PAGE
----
by Louisa Mellor
When Sesame Street’s 33rd season went to air a few months after September 11, 2001, the show’s creators knew they had to acknowledge that day’s tragic events. The beloved educational show had a reputation for talking honestly to its young audience about difficult subjects, from grief to bullying, divorce, and racism. This would be no different.
"It was a devastating time for all of us," Rosemarie Truglio, the show's vice president of education and research, recalled. "We felt we needed to do something in response to 9/11, but we knew we had to be very careful, because our viewers are so young, and parents are returning to educational programming as a safe haven for kids."
The key question was how to help preschoolers understand the aftermath of a terrorist attack without scaring them further. Metaphors were the answer.
Rather than depict an attack on the streets of Manhattan, Sesame Street’s creators depicted a kitchen fire breaking out in Hooper’s Store. No flames were shown, only smoke. The sequence advised children on safe behavior when witnessing a fire: to tell a grown-up, evacuate, or “stay low and go” and alert the fire department.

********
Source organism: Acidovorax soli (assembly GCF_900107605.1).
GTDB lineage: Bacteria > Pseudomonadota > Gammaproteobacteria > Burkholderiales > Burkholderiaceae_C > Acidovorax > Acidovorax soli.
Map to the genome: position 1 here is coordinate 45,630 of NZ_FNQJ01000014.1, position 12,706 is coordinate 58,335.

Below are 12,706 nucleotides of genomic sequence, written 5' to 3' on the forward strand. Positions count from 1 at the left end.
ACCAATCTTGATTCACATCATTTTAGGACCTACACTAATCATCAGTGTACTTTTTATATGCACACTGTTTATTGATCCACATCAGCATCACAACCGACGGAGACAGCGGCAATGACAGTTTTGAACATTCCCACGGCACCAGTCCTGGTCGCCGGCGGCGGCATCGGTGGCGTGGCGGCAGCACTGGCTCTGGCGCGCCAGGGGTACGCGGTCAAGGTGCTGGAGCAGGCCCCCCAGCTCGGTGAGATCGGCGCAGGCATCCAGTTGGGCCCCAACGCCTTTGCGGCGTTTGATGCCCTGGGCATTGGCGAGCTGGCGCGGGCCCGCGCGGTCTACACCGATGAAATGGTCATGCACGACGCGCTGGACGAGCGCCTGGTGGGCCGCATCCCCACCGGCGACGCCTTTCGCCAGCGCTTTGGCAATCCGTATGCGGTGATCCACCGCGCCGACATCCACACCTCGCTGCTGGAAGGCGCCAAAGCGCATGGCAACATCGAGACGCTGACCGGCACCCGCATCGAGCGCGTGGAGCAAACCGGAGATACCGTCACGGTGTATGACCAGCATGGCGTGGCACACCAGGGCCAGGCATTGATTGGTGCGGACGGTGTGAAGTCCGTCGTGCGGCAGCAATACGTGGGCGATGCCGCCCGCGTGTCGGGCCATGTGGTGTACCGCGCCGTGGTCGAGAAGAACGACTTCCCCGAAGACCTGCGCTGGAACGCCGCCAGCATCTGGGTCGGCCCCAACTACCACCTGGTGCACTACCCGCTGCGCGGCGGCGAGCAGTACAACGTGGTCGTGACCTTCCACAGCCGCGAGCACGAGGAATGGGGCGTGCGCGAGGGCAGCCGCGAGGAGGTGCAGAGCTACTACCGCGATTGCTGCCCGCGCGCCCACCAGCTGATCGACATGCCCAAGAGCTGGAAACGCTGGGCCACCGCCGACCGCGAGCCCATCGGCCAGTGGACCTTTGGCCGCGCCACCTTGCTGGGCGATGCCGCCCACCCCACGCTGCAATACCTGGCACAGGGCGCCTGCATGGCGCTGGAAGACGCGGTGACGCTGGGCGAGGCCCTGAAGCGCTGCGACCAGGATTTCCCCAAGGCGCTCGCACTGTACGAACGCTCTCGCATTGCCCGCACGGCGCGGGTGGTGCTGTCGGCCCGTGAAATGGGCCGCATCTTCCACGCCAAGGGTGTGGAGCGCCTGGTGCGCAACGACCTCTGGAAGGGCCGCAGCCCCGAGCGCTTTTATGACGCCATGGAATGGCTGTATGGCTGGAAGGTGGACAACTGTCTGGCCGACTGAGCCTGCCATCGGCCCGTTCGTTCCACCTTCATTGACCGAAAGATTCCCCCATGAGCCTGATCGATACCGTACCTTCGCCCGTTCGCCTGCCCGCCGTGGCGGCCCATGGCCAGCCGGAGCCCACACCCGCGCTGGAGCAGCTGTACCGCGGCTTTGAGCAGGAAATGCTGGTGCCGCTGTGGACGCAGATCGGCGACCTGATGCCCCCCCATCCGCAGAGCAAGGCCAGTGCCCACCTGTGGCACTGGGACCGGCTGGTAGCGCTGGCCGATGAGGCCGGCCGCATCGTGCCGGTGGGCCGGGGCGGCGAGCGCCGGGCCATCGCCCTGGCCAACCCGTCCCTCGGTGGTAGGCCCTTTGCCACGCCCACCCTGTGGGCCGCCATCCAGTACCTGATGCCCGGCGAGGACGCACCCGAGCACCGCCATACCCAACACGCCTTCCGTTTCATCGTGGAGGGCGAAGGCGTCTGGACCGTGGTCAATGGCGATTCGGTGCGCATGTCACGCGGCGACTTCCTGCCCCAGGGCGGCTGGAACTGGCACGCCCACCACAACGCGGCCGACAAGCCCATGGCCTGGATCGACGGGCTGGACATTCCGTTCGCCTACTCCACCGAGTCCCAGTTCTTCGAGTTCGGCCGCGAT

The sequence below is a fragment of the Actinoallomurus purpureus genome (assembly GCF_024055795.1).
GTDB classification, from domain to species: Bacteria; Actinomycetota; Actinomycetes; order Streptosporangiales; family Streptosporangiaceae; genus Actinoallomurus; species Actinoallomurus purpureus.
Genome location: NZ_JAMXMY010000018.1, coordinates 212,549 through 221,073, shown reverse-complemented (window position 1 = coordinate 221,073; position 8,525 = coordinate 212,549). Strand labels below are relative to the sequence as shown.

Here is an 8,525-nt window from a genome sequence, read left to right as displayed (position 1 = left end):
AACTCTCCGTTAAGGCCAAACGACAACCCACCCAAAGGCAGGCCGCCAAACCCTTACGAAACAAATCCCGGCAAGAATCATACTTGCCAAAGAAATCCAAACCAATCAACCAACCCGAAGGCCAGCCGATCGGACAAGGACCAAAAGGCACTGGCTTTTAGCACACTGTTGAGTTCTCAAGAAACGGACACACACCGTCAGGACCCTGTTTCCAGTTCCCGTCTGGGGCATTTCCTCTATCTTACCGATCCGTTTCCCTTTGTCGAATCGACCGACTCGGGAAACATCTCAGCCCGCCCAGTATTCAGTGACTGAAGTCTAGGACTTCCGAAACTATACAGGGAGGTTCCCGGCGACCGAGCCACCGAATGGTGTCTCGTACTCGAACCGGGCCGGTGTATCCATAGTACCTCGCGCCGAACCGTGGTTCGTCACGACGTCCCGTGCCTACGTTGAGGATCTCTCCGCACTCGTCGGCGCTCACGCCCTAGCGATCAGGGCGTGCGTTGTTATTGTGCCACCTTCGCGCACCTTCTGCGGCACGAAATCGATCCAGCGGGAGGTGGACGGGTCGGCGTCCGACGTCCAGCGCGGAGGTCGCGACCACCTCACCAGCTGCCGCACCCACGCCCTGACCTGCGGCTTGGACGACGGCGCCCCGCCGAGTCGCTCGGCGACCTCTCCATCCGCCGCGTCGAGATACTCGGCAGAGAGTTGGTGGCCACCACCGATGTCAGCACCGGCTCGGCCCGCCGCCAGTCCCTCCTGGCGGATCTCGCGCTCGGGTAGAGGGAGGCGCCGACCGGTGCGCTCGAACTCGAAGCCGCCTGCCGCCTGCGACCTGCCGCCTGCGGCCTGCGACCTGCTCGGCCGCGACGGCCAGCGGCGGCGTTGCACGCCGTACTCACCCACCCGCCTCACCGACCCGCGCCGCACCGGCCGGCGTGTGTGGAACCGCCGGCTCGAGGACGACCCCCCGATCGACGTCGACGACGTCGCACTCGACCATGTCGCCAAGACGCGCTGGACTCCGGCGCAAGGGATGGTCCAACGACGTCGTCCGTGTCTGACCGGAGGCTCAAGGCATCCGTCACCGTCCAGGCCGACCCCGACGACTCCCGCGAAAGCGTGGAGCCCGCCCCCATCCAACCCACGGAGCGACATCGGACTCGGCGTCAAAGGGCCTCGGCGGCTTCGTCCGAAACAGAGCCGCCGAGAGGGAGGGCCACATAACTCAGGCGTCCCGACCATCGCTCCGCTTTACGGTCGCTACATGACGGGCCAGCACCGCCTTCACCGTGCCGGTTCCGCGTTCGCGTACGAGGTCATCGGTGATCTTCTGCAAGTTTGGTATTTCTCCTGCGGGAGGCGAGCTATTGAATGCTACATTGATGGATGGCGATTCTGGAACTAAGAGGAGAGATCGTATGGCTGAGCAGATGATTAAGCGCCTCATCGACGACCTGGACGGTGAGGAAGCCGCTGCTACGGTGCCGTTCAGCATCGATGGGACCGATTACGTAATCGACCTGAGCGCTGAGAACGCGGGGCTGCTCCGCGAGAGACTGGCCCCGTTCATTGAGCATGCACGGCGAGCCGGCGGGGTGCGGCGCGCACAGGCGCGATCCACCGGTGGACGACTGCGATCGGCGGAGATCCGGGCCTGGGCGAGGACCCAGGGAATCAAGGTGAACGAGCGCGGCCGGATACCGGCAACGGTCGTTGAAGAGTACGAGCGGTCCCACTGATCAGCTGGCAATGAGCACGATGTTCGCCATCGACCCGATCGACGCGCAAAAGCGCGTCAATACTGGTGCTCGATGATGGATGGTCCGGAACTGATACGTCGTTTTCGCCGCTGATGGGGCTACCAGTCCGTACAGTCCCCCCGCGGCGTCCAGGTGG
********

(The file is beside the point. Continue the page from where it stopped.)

But the real message came in the aftermath of the fire. Sesame Street used its youngest, most vulnerable character, Elmo, to help children through their anxiety. As the firefighters—real life members of the Fire Department of New York—made the store safe again, Elmo was shown shaking and traumatized by the smoke, flashing lights, and strange firefighting equipment. He never wanted to go back to Hooper’s Store again.
But he did, thanks to some patient advice from a friendly FDNY employee named Bill, who gently explained the purpose of his protective clothing and taught Elmo that no matter how scary they might look, firefighters are there to help. An educational visit to the fire house and a ride on an engine later, and Elmo was back to feeling safe again.